And let's take a moment today to invite ourselves into the movement, and to hold out our hand to actively invite another to join us.
We have also come to this hallowed spot to remind America of the fierce urgency of Now. There is no time to engage int he luxury of cooling off or to take the tranquilizing drug fo gradualism. Now is the time to make real the promises of democracy. Now is the time to rise from the dark and desolate valley of segregation to the sunlit path of racial justice. Now is the time to lift our nation from the quicksands of racial injustice to the solid rock of brotherhood. Now is the time to make justice a reality for all of God's children.
~ Martin Luther King, Jr., "I Have a Dream"
Why doesn't anybody talk about Alan Sillitoe these days? He's the author of "The Loneliness of the Long Distance Runner," which is one of my very favorite short stories--a miracle of tightly-wound sentences, of edgy contained emotion, of text heavy with inner-monologue that somehow moves the story incessantly forward (perhaps because it's so bound with the physicality of the narrator and the world he's in), and it has the best storytelling about honesty since The Catcher and the Rye. The 1950s working-class Brit slang slants funny at times, but it holds energy--the voice of the narrative beats in my mind.
I just found out that Sillitoe wrote the screenplay for a 1962 film version of this title story of one of his collections. I want to see it, and yet, I feel some trepidation about tainting my experience of the story. Something about the literal experience of reading it--solitary, silent, sitting still with the cool pages in my hand--heightens the story itself, even more with this one than most. I'm afraid the voices and faces and movement of the film might crowd out what I value about the act of reading this tale.
And the story--it helms a collection by the same name that seems to be on its way out of print, if not already there, perhaps overwhelmed by the 2004 release of New and Collected Stories by Sillitoe that happens to be what I'm reading from this time around; it pulls together five collections. Sillitoe, by the way, has published more than 50 books and 400 essays.
When New and Collected Stories was released, a Powell's Books review called Sillitoe a "criminally overlooked British writer."
What makes Sillitoe's writing crackle with life is the utter lack of pretense and sentimentality. This isn't a writer out to dazzle the reader with literary parlor tricks or stylistic pyrotechnics. Rather, Sillitoe uses the vernacular of the working class to express universal ideas of internal dislocation and bewilderment. It's as if Dostoyevsky's longing for connection was spliced with Hemingway's economy of language.
... New and Collected Stories performs the amazing task of making the medium vibrant again ...
Meanwhile, many of the book listings on Powell's Books misspells Sillitoe's name (it's "Alan," not "Allan"). And a quick internet browse found far more mentions of the "Long Distance Runner" film than the book or its author--and when they are mentioned, both the story's narrator and the author are usually and casually labeled Angry Young Men.
Or this (very good) 2004 profile in The Guardian:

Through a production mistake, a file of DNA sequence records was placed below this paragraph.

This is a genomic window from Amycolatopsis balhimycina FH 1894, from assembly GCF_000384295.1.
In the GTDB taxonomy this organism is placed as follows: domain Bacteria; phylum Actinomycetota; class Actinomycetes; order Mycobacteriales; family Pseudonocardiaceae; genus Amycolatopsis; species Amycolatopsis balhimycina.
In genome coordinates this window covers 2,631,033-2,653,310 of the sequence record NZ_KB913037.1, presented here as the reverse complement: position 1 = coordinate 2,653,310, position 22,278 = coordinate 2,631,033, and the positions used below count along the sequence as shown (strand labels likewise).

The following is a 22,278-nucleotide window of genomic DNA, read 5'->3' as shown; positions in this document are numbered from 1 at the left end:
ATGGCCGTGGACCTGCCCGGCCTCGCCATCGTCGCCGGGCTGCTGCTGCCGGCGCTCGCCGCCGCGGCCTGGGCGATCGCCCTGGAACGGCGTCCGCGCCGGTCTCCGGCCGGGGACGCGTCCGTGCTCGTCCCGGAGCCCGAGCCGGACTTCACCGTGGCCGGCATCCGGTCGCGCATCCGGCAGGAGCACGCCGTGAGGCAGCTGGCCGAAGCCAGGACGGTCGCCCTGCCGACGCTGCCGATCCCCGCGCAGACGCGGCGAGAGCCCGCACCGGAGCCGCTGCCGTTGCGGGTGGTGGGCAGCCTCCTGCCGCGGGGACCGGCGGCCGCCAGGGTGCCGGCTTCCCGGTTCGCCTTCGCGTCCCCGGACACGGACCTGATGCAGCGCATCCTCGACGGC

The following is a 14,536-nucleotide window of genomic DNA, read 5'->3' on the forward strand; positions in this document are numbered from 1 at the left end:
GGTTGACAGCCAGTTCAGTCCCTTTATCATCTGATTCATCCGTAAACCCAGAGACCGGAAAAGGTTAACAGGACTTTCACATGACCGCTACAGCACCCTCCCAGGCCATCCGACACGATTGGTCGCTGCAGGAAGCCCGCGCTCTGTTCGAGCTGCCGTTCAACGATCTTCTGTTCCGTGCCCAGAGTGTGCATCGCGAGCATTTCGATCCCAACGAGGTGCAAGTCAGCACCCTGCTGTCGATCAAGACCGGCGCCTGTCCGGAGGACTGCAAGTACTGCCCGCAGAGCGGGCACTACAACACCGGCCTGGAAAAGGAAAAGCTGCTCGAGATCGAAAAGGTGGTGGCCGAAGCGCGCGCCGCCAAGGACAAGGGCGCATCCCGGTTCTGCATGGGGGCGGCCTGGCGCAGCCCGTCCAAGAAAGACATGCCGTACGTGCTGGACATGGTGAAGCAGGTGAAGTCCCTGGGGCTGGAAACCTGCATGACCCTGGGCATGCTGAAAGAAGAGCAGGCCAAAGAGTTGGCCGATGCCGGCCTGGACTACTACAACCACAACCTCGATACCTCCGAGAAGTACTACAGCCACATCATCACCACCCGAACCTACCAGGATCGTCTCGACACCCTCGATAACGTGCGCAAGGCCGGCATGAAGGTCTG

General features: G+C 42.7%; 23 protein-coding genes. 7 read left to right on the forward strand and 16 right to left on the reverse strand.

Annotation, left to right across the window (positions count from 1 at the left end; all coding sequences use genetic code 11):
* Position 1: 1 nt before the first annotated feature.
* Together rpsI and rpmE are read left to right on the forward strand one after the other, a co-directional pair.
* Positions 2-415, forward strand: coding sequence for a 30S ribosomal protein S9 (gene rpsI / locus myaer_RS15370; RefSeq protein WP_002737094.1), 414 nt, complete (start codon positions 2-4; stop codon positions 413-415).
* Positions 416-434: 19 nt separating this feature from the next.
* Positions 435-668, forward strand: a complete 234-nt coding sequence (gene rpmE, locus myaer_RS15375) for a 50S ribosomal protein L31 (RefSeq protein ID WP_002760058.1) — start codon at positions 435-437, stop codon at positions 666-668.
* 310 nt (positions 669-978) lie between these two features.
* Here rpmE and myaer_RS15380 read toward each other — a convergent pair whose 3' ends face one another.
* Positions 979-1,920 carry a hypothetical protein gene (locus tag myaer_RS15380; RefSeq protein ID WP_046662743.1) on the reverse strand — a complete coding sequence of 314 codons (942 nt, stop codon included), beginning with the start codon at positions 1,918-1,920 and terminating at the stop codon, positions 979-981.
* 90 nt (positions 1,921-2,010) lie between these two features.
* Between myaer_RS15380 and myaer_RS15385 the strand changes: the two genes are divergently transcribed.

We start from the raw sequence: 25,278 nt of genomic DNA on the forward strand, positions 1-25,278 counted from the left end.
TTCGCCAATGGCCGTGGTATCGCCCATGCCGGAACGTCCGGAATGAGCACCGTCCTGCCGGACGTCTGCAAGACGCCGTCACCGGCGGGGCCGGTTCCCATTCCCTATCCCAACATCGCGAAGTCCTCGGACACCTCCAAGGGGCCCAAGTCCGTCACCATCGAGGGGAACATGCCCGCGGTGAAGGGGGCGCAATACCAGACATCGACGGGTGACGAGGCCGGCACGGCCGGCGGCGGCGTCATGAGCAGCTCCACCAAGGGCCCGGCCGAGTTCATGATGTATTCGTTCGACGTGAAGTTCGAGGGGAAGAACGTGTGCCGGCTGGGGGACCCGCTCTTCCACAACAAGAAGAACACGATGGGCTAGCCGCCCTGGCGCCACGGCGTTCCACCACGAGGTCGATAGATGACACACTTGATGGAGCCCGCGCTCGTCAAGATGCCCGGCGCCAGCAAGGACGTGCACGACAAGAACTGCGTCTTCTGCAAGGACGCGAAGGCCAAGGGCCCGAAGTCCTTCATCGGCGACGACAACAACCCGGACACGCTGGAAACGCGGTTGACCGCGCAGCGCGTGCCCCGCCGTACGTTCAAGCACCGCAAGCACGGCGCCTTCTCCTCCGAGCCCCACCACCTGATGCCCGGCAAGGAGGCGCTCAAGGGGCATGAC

Of course, the label is awfully limiting; it drags down the many resonances of emotion that I've found in Sillitoe's stories, and particularly in his flagship, "Long Distance Runner." What a tight spot: the fiction seems to have fallen off most people's radar, and when it is remembered, its commonly cited as just another entry in some sort of simplistic encyclopedic catagorization of Literature.
I first learned of the guy when a friend passed the story collection of "The Loneliness of the Long Distance Runner" years ago in college, with a firm "you need to read this." The haunting title grabbed me. It's a joy, now, to return to the stories in that book, and to peruse Sillitoe's other works. Not all of them are particularly great. Some meander, some feel flat-lined. But those that transcend--my god, they're wonderful. Folks say his two-parted novel, Saturday Night, Sunday Morning is something to hold on to as well; I'm craving that one next.
And Alan Sillitoe is still plugging along at age 80. The Guardian wrote about him (in another great feature) just last May, upon the news that Sillitoe has taken up teaching at Ruskin College, "a college dedicated to giving working-class adults a second bite at education."
But he can make practical suggestions. His first is to read everything you can. The second is to read yet more. He spent five years in the early 50s devouring anything he could get his hands on, from Plato and Aristophanes up to Mailer and Salinger. "How else are you going to get a feeling for language?" he says. "And besides, you don't want to waste years writing War and Peace only to find it's already been written." For Sillitoe, these five years were a way of filling in the gaps in a formal education that had ended when he was 14 ...
And he's still writing; there's a novel in his desk drawer that he's working on. Which is lucky for all of us readers; we can add it to the TBR list along with all the rest of his work that's sitting right in front of us, just waiting for us to discover it.
You know, if we're not caught up re-reading "The Loneliness of the Long Distance Runner" over and over.
Sillitoe Image Credit: The Guardian
Congress shall have power to enforce this article by appropriate legislation.
That's right: as of 88 years ago, I and every other of-age female can vote.
This is a good time to cheer not only for the suffragettes who fought for decades to make it happen, but for the bold women like Victoria Woodhull who had the nerve to run for president of the United States when they were many years away from even being allowed into a polling station.
What, by the way, do women voters want? Try this out.